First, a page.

Wednesday, September 22, 2010

Training Setback...ticker trouble (part 2)

When I last left you, dear reader - I had just received a diagnosis of atrial flutter, and was about to schedule a procedure to correct it. After numerous phone calls with the medical office, and hours of frustration and waiting, I was finally given an appointment for my procedure - September 26th.

I arrived at the hospital bright and early (as instructed) having neither eaten nor drank since midnight the night before. My clothing and belongings were taken from me, and I was given a pair of surgical scrubs to wear. I waited in the surgical waiting area from 10am until almost 7:30pm, still not allowed to eat or drink. I was finally brought into the cardiac cath lab, and a team of surgical staff descended on me, to prep me for the procedure. Electrodes were placed all over my body, wires connected, needles inserted, various body parts shaven - my last memory was the anesthesiologist promising me a cocktail that I would enjoy.

I woke up in recovery some 4.5 hours later, my first vague memory being one of physically fighting with the nursing staff, and having to be restrained. I am told (I don't actually remember this) that I repeatedly told the nursing staff that I was "So sad" and that I felt like I had been hit by a truck. I also recall begging for ice chips, receiving them, and then vomiting uproariously. I have vague memories of being transferred to a room on the cardiology floor, and given instructions not to get up or move for 6 hours.

The following morning, I was met by the surgical team, who informed me that the procedure was not successful. They wanted to try again, a week later - and prepared to discharge me with several prescriptions - and a plan to return in one week's time.

The second procedure went a lot smoother from a logistics perspective. I was admitted at 7am, and promptly brought into the surgical theater. The procedure took around 4 hours again, and I woke up in recovery, feeling a lot better than the previous time. This time, I was told that the procedure was successful and I was transferred back to the cardiology floor for bedrest and observation.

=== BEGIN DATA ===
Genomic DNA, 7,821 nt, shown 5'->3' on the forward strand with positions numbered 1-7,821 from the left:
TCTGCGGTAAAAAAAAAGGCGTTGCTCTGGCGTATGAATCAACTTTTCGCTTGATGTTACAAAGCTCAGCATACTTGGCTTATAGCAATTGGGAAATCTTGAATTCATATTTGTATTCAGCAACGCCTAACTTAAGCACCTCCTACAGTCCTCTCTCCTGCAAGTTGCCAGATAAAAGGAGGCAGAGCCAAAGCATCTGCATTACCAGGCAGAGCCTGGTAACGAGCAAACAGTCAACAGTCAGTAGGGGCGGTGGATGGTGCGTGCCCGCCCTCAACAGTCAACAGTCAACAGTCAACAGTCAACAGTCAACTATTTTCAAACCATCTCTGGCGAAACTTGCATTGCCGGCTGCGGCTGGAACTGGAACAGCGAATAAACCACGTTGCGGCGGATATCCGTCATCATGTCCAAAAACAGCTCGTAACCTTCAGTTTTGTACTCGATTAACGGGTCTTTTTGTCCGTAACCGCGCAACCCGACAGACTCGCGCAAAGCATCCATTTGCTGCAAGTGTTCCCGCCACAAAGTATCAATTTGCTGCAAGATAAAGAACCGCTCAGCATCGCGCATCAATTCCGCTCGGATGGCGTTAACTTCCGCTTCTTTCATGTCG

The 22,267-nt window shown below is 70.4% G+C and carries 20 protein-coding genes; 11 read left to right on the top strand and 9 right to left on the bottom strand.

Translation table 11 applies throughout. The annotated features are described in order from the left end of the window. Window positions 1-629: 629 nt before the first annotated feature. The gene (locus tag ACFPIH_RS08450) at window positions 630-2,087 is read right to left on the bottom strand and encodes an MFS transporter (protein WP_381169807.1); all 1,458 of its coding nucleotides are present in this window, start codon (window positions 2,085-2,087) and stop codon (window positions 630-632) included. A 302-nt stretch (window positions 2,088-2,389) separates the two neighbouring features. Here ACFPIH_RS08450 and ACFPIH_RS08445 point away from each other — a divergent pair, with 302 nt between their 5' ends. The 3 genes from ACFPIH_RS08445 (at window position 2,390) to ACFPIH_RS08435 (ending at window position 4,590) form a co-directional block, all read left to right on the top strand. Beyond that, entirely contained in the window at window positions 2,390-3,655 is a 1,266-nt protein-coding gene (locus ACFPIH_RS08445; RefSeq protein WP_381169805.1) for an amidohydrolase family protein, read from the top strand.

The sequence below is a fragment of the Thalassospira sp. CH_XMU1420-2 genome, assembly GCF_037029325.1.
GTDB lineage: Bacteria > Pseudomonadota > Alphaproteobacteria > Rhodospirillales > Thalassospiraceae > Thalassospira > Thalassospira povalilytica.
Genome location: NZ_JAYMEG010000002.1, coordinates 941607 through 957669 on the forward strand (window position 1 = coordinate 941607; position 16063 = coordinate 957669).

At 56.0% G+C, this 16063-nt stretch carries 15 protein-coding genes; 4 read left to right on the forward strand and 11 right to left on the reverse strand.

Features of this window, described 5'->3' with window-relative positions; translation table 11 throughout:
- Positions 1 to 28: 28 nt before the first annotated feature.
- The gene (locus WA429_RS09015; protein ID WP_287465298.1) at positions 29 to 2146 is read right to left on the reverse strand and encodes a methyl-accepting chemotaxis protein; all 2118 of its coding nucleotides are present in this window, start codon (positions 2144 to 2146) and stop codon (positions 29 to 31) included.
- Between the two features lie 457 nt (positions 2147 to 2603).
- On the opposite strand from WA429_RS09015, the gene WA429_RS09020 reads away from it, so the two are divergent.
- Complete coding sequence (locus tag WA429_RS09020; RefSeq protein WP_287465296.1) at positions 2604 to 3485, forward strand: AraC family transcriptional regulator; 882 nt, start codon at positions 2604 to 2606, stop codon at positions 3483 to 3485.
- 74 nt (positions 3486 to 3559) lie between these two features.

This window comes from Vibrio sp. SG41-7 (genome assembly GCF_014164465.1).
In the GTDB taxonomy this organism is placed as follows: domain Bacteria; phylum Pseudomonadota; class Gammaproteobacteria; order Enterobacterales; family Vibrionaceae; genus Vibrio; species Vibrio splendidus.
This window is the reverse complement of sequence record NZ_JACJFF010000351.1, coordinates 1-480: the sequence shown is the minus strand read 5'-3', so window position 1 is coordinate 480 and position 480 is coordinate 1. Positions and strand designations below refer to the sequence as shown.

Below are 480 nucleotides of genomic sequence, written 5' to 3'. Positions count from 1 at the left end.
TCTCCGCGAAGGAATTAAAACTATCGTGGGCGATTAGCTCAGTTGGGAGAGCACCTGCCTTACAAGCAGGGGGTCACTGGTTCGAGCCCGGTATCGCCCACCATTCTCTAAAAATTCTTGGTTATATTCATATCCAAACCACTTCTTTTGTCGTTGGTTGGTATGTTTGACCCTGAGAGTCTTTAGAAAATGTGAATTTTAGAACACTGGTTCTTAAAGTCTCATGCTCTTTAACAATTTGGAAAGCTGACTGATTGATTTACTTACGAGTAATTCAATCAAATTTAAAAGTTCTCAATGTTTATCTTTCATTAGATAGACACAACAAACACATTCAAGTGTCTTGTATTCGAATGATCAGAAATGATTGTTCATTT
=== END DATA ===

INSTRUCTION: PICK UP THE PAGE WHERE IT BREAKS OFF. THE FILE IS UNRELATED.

Several hours after the procedure, I was told that while the arrythmia they had set out to treat had been fixed, this time I had developed a second arryhtmia, called atrial fibrilation. I was warned that this was a possible outcome - and that the plan was to treat this arrhythmia using drugs, and allow the heart 30 days to recover from surgery, in hopes that it would naturally return to normal rhythm.

My 30 day recovery has almost ended. I am pleased to note that the arrhythmia has been kept under control with medication, however, it also makes running very challenging. One of the effects of the heart meds is to slow my heart rate - so when I am running at a pace where my heart rate should be 160, it is actually 130. The effect of this is that my body doesn't actually receive enough oxygen, and my muscles start to feel like dead weight.

I have recently returned to running, with the limitation that I must run at a pace that is appropriate for my new, lower, chemically induced maximum heart rate. It's a tough pill to swallow (ha) - but I'd rather be able to run slowly than not at all. I completed my most recent 18 mile training run, at approximately a 12 min pace (I would have normally run at a 9:30 - 10:00 pace for this distance), so I plan to move forward with my training for the marathon.

I have a pretty full calendar of long runs between now and the race, and I am optimistic about what will happen between now and then.

If you read this far, I appreciate your caring - and will keep you informed on how I progress.


Michelle said...

I read this far.....

Took a while for you to get to Part 2.

I will be cheering you on at NYCM. Until then, enjoy and cherish your running. :O)

Anonymous said...

Wow! Inspiring man! I suppose pushing ourselves like this is what keeps us going and able to deal with life on life's terms. Best of luck to you in the Marathon. I too am running on Nov.7th. It's the 1 year anniversary of my open heart surgery. I know what you're going through right now. I too was the perfect specimen of health until I had to deal with this heart nonsense. Stay strong brother.

BenjaminJC -

Anonymous said...

Wow! Inspiring story man!
Good luck in the marathon. I too was the specimen of perfect health until I was diagnosed with a heart issue in a stress test. I suppose fighting back, running, and refusing to lay down, is what makes us able to deal with life on life's terms. Good luck. Stay strong brother. I'm running the NYC Marathon on Nov. 7 too. It's on the one year anniversary of my open heart surgery!